January Newsletter

The Healing Light – Vol. 5 Issue 1 – Jan 2019

Political Forgiveness

As Christians, it can sometimes be surprising what things we miss even though they are right in front of our eyes. No matter how extensive our knowledge of something may be, we are never exempt from the potential to overlook something important or pertinent. This is different than a blind spot because it is not that we cannot see something as much as we do not notice what it really means. If God started to communicate with us using text messages, I would not be surprised if “SMH” would be one of His more common choices. I do not know if it relates to human nature or the fall, but it seems to me that occasional cluelessness in spite of the obvious is simply part of the way it is at times. I realized this last week as I was watching the news and noticed something that was glaringly apparent, but it had never occurred to me. The only reason I noticed it this time was because one of the people used a specific phrase that connected with something I heard from someone else. I realized that the nature of the conflict currently taking place in our political system really boils down to the issue of unforgiveness.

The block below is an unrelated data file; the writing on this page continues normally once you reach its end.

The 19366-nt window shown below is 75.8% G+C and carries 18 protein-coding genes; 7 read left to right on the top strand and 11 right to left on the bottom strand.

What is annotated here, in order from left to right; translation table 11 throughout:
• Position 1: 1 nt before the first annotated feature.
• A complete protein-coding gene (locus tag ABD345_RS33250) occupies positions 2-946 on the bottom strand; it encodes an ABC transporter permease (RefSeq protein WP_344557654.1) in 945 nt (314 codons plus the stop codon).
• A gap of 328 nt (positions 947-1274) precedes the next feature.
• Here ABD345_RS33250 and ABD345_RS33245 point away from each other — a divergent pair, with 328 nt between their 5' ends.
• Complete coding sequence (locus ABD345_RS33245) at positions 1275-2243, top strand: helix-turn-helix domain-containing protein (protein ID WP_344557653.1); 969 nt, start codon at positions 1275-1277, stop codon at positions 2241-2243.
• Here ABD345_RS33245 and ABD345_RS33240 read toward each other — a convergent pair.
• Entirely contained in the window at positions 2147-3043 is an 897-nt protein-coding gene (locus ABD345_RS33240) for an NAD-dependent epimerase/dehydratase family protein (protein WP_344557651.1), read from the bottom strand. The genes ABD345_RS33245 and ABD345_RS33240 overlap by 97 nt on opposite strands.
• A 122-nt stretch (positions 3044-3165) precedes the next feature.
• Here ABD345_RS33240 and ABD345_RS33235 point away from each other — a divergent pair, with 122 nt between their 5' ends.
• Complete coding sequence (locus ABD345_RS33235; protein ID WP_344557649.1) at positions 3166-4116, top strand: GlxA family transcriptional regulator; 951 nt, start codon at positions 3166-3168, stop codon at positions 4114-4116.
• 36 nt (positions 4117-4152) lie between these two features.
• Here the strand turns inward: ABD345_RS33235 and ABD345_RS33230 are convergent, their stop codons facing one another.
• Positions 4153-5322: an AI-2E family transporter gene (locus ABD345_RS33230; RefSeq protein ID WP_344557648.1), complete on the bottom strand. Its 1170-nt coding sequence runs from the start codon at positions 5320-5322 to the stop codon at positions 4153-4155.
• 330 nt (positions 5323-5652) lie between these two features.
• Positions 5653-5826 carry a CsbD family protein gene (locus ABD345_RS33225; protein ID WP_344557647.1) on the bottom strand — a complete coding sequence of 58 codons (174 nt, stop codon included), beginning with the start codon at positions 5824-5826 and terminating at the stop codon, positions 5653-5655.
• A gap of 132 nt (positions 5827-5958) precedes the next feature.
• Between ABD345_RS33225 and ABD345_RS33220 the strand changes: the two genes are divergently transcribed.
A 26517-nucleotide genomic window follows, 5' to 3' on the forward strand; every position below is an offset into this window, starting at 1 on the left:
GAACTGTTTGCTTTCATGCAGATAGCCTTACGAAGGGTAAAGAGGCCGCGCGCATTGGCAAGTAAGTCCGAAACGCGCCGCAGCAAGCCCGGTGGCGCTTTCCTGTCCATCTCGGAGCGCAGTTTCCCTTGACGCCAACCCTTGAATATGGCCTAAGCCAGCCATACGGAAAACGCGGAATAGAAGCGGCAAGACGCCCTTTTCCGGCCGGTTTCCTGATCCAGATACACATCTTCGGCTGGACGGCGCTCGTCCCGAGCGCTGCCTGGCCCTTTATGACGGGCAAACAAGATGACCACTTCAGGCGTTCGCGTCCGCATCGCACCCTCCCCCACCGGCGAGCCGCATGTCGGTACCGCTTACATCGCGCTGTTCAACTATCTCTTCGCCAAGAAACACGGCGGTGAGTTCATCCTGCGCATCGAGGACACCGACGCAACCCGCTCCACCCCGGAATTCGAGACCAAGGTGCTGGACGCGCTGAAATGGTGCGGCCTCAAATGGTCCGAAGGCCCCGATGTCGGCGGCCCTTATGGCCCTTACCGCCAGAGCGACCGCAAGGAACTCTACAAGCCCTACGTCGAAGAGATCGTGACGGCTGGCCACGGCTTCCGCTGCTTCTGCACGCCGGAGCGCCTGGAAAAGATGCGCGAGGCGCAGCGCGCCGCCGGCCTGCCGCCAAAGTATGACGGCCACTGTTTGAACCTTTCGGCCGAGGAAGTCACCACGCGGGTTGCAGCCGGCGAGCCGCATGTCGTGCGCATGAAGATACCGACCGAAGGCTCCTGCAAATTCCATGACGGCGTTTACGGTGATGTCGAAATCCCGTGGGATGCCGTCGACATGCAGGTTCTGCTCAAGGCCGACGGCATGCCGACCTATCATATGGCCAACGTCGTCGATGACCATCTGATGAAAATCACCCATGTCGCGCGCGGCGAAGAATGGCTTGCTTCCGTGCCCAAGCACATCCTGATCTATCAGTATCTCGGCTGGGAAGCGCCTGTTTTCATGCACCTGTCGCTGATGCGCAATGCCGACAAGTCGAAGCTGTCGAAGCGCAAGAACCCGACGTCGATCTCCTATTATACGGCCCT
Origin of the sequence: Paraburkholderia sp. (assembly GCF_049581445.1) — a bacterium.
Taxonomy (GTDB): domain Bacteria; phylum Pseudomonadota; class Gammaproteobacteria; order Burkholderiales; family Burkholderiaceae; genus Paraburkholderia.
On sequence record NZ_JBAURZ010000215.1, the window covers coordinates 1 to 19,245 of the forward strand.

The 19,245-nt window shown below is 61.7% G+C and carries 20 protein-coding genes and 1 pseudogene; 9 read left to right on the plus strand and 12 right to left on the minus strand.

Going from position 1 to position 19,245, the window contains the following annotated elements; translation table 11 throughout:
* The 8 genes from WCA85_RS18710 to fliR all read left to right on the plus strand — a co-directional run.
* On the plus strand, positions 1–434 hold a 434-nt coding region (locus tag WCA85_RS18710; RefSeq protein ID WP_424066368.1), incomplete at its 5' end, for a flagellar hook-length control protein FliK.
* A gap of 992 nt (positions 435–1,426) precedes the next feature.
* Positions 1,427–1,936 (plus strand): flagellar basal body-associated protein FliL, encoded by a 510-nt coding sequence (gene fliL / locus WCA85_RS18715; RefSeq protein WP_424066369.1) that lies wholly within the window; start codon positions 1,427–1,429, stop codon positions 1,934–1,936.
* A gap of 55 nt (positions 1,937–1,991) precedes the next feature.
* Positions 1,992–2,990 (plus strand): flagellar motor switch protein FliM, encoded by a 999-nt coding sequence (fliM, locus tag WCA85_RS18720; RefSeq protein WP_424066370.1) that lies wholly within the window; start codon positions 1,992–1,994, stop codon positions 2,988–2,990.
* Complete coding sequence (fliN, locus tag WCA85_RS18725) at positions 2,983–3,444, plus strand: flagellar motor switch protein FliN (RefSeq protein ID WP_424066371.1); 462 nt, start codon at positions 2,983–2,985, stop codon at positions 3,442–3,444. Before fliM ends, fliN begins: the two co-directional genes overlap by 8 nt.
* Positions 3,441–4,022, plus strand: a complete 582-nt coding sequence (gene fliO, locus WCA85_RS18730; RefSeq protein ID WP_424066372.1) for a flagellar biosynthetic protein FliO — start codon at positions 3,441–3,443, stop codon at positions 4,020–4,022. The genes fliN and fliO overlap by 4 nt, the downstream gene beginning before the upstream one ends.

Many conflicts currently seen in our politics largely stems from a lack of forgiveness.

Forgiveness is something commanded to us in Scripture in no uncertain terms. Jesus does so for a very good reason: it is absolutely vital for our psychological, emotional, and spiritual health—not to mention our social wellbeing. Without forgiveness, we become stuck in our prior negative experiences and are unable to grow or find healing. Of course, forgiveness can be viewed on a spectrum like many other things: we can forgive a person for an offense but later discover some residual issues indicating we need to go a bit deeper, or we can have major resentment or even hate and want to take revenge on the person; our condition is not always as black-and-white as some people like to describe it. It is true that forgiveness begins with a choice, but making that choice one time does not mean we never have to make it again. We may choose to forgive someone but later discover more hurt, anger, or fear, which force us to make another choice—continue the forgiveness or hold on to the newly-discovered emotions. Denying there is anything requiring our attention is actually making the latter choice while we simultaneously deceive ourselves into thinking we have not make that choice, so it is by far the worse option; however, that is precisely where many of us—Christian or not—end up getting stuck.

Many people get stuck because they deny there is any additional need for forgiveness.